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“It’s funny when we ask farmers about the purpose of their farming, and most of them say it is a source of income for the family. But at the same time, there’s no market for them to sell their products.”

“There is a Livestock Farmers Association, but few sheep farmers are in it. Our local farmers or markets are not interested in local sheep because the quality doesn’t meet the consumer’s preferences. That’s how I came up with my research topic for my master’s degree.”

After her stint at the Ministry, the aspiring young lass from Palauli, Samoa, decided to pursue her master’s degree under the ACIAR PASS-CR/USP Scholarship, focusing on animal husbandry, zeroing in on Domestic Livestock Production & Marketing and Imported Meat vs Domestic Meat Supply & Demand.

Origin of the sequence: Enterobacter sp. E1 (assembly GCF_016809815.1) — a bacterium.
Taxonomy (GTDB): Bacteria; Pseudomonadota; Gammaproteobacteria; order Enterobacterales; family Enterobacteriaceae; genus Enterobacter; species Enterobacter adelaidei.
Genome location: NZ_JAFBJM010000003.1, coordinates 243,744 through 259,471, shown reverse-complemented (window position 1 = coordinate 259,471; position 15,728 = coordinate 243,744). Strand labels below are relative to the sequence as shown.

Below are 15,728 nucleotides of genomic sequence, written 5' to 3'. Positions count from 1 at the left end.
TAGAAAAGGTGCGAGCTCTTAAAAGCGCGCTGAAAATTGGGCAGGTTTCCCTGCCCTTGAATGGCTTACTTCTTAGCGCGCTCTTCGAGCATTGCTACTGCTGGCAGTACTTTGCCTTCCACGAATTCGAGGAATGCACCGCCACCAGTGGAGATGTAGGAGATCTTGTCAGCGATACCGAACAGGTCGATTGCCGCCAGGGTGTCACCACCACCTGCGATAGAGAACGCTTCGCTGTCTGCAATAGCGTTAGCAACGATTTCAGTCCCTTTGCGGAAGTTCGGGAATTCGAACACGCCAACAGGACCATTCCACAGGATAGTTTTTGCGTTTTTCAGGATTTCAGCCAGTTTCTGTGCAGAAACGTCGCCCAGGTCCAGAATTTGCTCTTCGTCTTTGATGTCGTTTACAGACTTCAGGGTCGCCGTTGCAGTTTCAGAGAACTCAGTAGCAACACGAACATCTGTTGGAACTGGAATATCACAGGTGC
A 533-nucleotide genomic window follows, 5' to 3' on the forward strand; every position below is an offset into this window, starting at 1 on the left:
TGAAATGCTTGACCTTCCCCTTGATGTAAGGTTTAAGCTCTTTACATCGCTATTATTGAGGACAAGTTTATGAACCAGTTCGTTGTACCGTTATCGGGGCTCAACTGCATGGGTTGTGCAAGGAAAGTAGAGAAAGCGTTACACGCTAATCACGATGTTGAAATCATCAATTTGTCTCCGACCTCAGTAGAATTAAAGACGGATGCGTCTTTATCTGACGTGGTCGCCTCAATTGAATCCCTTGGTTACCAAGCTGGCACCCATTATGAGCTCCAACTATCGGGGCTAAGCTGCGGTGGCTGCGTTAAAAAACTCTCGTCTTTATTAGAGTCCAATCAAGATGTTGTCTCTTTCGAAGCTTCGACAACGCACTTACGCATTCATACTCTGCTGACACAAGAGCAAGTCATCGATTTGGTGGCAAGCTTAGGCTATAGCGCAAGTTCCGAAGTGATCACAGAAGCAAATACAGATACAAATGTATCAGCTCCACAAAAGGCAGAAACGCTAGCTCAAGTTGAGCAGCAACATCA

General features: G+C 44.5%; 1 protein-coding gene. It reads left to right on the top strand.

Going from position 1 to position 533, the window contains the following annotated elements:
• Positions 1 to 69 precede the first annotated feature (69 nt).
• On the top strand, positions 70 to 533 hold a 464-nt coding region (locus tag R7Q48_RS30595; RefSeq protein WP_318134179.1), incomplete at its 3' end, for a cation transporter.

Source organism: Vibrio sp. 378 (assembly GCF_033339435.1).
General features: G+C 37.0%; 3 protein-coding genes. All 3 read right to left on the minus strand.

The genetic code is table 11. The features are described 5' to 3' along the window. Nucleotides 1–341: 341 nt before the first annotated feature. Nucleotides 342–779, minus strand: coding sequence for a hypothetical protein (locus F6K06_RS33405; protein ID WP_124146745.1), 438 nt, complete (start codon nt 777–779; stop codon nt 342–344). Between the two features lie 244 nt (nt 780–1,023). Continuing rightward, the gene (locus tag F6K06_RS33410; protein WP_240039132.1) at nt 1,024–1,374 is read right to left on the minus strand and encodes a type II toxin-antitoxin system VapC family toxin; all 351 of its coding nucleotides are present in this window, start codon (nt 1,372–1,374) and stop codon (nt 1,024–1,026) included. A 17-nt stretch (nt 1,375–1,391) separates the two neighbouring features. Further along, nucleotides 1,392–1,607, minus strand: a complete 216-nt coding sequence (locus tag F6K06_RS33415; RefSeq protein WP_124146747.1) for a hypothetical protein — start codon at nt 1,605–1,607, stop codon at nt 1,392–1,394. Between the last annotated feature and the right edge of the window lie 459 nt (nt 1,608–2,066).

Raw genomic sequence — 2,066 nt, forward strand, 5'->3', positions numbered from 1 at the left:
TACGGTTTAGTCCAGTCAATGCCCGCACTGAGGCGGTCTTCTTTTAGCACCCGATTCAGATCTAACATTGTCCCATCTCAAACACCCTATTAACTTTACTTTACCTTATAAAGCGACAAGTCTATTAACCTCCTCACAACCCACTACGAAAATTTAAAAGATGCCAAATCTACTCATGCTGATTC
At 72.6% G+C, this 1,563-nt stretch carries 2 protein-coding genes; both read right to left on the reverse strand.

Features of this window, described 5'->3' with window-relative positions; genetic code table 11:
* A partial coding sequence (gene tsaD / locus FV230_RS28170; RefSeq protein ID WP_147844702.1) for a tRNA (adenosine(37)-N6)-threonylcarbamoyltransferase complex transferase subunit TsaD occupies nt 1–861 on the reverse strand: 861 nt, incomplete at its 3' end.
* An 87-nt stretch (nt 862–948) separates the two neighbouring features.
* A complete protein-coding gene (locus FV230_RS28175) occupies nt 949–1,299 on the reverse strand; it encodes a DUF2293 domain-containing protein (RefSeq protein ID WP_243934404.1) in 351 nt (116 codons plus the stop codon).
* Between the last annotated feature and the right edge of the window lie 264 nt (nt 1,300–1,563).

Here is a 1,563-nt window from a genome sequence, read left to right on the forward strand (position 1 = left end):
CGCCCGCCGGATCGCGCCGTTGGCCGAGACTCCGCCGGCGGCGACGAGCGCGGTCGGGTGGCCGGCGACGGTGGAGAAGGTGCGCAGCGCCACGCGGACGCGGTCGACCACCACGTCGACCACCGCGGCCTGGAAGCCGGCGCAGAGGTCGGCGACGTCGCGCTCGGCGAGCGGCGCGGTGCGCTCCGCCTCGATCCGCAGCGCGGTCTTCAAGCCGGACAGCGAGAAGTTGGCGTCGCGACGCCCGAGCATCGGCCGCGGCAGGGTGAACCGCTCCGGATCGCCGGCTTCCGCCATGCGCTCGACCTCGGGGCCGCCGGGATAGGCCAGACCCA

Like most other Pacific Island countries that rely on imported products, Samoa has had to pay excessive import bills over the years as the state of their agriculture has not been given much attention, and it’s “not the farmers who are the cause of this.”

Lemuelu adds that “the high importation of meat and certain agricultural products is causing the government’s loss of income. While there is potential to increase local production, little has been done to ensure this becomes a reality. One that would benefit our local economy and assist our farmers.”

Now an expert in animal husbandry, she is “looking at ways to improve the production of these animals and ensure the products meet consumer preference and can compete with imported products.”

“To be able to commercialise our meat product, at least for consumption within Samoa, we must make sure we take care of the animals. We have to ensure that they are taken care of, from their feed and the nutrients it contains, and that they have a balanced diet.”